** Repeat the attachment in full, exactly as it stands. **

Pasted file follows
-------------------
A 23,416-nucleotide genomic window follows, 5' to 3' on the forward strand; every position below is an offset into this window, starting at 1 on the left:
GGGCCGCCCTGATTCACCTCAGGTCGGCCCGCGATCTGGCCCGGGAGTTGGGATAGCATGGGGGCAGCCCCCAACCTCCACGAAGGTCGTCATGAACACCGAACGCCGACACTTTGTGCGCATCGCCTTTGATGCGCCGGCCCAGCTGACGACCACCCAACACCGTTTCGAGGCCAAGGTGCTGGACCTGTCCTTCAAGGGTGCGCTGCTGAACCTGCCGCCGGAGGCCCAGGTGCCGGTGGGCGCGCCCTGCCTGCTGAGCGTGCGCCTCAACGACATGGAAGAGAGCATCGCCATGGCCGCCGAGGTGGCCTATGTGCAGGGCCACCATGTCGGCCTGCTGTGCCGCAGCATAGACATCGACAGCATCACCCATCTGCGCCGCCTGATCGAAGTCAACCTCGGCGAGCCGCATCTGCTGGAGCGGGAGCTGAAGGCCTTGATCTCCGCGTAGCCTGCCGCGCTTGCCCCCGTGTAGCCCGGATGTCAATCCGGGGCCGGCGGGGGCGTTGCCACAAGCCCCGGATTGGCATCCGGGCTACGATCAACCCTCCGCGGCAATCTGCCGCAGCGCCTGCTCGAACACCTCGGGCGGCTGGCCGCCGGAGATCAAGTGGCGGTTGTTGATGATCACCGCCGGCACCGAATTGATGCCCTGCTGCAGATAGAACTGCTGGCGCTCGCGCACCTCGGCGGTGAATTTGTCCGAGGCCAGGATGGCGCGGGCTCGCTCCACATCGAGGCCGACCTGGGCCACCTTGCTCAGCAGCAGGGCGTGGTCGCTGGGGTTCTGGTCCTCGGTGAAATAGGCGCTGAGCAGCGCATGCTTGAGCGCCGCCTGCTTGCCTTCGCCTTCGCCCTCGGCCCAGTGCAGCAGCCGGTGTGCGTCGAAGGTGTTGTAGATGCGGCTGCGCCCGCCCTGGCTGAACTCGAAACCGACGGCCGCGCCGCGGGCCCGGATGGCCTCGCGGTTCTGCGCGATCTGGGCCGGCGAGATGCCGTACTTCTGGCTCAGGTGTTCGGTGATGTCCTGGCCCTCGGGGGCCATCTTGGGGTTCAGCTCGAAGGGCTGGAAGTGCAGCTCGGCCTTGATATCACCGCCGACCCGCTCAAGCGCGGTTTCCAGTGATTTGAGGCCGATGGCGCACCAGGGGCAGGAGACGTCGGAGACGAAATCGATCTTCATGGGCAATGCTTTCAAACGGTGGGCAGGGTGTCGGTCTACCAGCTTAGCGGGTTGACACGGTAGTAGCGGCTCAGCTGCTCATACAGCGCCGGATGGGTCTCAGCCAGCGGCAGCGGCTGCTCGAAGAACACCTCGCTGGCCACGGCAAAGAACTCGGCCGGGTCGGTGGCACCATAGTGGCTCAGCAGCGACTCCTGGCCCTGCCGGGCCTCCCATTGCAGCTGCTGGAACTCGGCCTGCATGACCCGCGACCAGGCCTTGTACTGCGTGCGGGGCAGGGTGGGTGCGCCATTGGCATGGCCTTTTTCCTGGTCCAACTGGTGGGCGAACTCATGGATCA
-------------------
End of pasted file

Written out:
A 23,416-nucleotide genomic window follows, 5' to 3' on the forward strand; every position below is an offset into this window, starting at 1 on the left:
GGGCCGCCCTGATTCACCTCAGGTCGGCCCGCGATCTGGCCCGGGAGTTGGGATAGCATGGGGGCAGCCCCCAACCTCCACGAAGGTCGTCATGAACACCGAACGCCGACACTTTGTGCGCATCGCCTTTGATGCGCCGGCCCAGCTGACGACCACCCAACACCGTTTCGAGGCCAAGGTGCTGGACCTGTCCTTCAAGGGTGCGCTGCTGAACCTGCCGCCGGAGGCCCAGGTGCCGGTGGGCGCGCCCTGCCTGCTGAGCGTGCGCCTCAACGACATGGAAGAGAGCATCGCCATGGCCGCCGAGGTGGCCTATGTGCAGGGCCACCATGTCGGCCTGCTGTGCCGCAGCATAGACATCGACAGCATCACCCATCTGCGCCGCCTGATCGAAGTCAACCTCGGCGAGCCGCATCTGCTGGAGCGGGAGCTGAAGGCCTTGATCTCCGCGTAGCCTGCCGCGCTTGCCCCCGTGTAGCCCGGATGTCAATCCGGGGCCGGCGGGGGCGTTGCCACAAGCCCCGGATTGGCATCCGGGCTACGATCAACCCTCCGCGGCAATCTGCCGCAGCGCCTGCTCGAACACCTCGGGCGGCTGGCCGCCGGAGATCAAGTGGCGGTTGTTGATGATCACCGCCGGCACCGAATTGATGCCCTGCTGCAGATAGAACTGCTGGCGCTCGCGCACCTCGGCGGTGAATTTGTCCGAGGCCAGGATGGCGCGGGCTCGCTCCACATCGAGGCCGACCTGGGCCACCTTGCTCAGCAGCAGGGCGTGGTCGCTGGGGTTCTGGTCCTCGGTGAAATAGGCGCTGAGCAGCGCATGCTTGAGCGCCGCCTGCTTGCCTTCGCCTTCGCCCTCGGCCCAGTGCAGCAGCCGGTGTGCGTCGAAGGTGTTGTAGATGCGGCTGCGCCCGCCCTGGCTGAACTCGAAACCGACGGCCGCGCCGCGGGCCCGGATGGCCTCGCGGTTCTGCGCGATCTGGGCCGGCGAGATGCCGTACTTCTGGCTCAGGTGTTCGGTGATGTCCTGGCCCTCGGGGGCCATCTTGGGGTTCAGCTCGAAGGGCTGGAAGTGCAGCTCGGCCTTGATATCACCGCCGACCCGCTCAAGCGCGGTTTCCAGTGATTTGAGGCCGATGGCGCACCAGGGGCAGGAGACGTCGGAGACGAAATCGATCTTCATGGGCAATGCTTTCAAACGGTGGGCAGGGTGTCGGTCTACCAGCTTAGCGGGTTGACACGGTAGTAGCGGCTCAGCTGCTCATACAGCGCCGGATGGGTCTCAGCCAGCGGCAGCGGCTGCTCGAAGAACACCTCGCTGGCCACGGCAAAGAACTCGGCCGGGTCGGTGGCACCATAGTGGCTCAGCAGCGACTCCTGGCCCTGCCGGGCCTCCCATTGCAGCTGCTGGAACTCGGCCTGCATGACCCGCGACCAGGCCTTGTACTGCGTGCGGGGCAGGGTGGGTGCGCCATTGGCATGGCCTTTTTCCTGGTCCAACTGGTGGGCGAACTCATGGATCA